SC: I saw Deer Tick here on The Black Dirt Sessions tour – that was amazing, it was incredible. The Sweater Set played a show upstairs, so that was a shift in perspective, seeing and playing shows. As a folk band, we just didn’t think that we would be welcome in big spaces like that, so that was thrilling for us–I think we played for the first time here in 2011. And that was really formative, you know, your first time playing a big, iconic D.C. stage in your hometown.
Can you talk more about that first time you performed here?
We were asked to open for Drop Electric at their album release. It was just so kind of them, because we are extremely different genres–it made a huge difference in the way I saw how shows could be built, and it made me connect with and respect the audience in a different way. Throwing all this different music at the audience, and them going along for the ride was wonderful.
Getting to play Black Cat and 9:30 Club… for a D.C. kid, there’s nothing better.
External to your musical career, you’ve stated that Black Cat has personal significance to you as well.
SC: Well, when I moved back from New York, I joined online dating and emailed back and forth with this nice guy for a while when I was on tour. And when I came back we had our first date right over there, at the bar. We had tickets to see David Bazan and S Carey, who collaborate with Bon Iver.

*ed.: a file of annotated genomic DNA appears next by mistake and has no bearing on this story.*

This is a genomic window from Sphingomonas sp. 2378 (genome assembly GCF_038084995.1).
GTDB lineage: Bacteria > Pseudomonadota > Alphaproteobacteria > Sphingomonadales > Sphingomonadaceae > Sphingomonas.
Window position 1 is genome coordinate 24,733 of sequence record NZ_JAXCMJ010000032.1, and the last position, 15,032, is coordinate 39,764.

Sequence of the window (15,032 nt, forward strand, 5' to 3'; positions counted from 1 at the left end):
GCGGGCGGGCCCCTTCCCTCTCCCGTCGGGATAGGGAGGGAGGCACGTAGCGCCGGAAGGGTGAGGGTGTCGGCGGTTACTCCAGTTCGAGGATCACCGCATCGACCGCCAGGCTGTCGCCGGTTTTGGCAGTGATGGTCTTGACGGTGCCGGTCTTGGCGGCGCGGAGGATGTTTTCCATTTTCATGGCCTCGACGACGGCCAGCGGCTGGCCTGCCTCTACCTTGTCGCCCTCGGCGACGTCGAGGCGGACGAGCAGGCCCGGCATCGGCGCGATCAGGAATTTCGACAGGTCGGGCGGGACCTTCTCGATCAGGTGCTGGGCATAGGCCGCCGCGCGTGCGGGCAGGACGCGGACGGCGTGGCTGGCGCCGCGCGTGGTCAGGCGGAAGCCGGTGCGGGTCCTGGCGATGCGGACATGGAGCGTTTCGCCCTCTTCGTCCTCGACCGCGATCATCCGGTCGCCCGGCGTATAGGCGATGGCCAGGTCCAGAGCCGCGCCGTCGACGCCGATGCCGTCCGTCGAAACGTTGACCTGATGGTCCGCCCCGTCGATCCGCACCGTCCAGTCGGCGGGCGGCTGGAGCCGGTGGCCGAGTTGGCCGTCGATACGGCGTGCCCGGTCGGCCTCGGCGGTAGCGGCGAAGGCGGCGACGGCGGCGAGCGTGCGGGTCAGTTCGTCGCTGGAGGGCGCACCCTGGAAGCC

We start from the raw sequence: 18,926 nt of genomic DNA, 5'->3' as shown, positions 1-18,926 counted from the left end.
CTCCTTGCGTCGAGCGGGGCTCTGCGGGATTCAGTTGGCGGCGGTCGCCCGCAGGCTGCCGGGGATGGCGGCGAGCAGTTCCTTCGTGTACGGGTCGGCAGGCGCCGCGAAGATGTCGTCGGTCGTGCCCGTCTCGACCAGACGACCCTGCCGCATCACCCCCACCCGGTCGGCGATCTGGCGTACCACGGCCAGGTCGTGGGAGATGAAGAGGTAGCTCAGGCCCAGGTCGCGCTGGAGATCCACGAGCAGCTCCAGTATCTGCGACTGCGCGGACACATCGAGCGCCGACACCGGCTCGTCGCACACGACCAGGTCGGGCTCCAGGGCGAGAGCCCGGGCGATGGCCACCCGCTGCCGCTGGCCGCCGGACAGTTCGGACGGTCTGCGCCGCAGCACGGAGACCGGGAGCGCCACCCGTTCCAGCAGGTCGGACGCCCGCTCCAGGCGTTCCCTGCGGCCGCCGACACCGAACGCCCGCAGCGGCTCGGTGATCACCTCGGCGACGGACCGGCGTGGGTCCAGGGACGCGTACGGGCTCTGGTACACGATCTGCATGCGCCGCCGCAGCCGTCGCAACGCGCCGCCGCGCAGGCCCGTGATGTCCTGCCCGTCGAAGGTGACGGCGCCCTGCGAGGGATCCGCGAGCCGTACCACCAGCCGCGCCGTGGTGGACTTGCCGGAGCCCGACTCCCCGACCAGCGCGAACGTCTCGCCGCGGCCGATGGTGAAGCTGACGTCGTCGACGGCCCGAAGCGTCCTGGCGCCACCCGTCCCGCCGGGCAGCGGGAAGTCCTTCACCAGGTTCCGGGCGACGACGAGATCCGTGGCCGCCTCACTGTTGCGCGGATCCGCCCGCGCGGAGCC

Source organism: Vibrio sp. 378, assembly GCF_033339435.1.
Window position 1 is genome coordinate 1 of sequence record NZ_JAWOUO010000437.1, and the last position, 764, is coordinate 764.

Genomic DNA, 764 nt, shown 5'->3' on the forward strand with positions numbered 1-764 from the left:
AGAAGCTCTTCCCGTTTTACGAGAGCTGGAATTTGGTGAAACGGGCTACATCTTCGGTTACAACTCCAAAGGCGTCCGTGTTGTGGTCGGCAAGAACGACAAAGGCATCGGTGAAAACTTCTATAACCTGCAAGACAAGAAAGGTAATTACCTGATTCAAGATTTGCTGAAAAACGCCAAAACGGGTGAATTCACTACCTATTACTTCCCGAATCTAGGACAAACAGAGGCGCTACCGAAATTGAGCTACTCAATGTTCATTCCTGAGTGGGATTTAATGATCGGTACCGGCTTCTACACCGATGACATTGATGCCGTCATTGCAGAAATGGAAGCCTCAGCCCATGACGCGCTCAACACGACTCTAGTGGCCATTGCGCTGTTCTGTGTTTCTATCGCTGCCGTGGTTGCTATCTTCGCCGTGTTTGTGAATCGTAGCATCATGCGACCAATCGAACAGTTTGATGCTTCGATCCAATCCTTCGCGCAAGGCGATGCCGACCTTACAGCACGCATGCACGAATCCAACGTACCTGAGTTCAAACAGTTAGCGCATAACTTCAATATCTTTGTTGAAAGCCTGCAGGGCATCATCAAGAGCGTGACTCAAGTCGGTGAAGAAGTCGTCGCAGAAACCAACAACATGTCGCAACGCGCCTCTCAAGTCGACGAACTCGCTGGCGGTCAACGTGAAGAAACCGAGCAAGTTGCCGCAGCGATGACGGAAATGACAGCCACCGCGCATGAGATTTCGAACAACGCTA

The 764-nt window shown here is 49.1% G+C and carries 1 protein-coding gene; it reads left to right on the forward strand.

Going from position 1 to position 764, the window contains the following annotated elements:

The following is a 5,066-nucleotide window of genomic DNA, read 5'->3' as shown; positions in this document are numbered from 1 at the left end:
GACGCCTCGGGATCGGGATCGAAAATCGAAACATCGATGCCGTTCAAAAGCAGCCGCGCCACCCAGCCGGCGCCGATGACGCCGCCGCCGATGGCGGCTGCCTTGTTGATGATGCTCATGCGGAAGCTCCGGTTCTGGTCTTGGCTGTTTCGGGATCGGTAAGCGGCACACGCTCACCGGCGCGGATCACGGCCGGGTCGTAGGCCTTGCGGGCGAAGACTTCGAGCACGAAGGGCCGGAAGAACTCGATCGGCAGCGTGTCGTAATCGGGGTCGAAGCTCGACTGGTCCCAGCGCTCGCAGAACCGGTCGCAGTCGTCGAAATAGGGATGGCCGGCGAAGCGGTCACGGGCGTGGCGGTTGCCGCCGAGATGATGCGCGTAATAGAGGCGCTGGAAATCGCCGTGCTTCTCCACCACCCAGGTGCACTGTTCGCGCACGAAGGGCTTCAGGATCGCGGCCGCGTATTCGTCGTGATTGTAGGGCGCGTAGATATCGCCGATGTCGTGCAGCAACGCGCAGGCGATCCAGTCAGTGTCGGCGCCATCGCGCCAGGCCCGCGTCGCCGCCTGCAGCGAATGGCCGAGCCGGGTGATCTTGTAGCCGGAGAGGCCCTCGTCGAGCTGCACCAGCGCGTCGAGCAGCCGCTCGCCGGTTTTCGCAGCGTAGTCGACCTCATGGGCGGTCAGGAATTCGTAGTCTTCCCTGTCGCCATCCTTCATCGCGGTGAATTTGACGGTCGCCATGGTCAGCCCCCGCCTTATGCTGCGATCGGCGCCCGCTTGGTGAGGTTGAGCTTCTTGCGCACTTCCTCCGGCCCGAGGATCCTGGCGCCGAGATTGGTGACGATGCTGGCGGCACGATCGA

We talked through most of the set and almost missed it all, but then we went upstairs for the end of S Carey’s set. And then years later, I ended up getting engaged here. He brought me back to the same place where we met. So this place is a really special professional and personal place. A lot of places in D.C. are separate or feel separate–childhood is a nook, music is a nook, and dating is a nook. But this feels more like home.
Or So It Seemed is your newest record, released earlier this month. In terms of instrumentality, Seemed is a departure from the more acoustic, traditional folk textures of your last record, Michigan Lilium. What motivated this shift in sound?
SC: That’s just what happens with songwriting I think. I think with playing out with the band more, I truly love getting to make loud noise, to turn it up a bit. And I think that influenced the type of music I was prone to writing in the last two years making this record. Whereas Michigan Lilium took four years to write and release, I was still getting used to using acoustic guitar as a texture or even a lead instrument. Making this record and knowing how the band plays, and how the band plays together, I knew that the Telecaster would be my lead instrument. Even in recordings, I knew I wanted the Tele to be up front and really present, because that’s what I want to play the whole night.
Oh So It Seemed focuses primarily on themes of change and getting older, and it’s a very introspective record. Could you speak more to the experiences the informed the writing?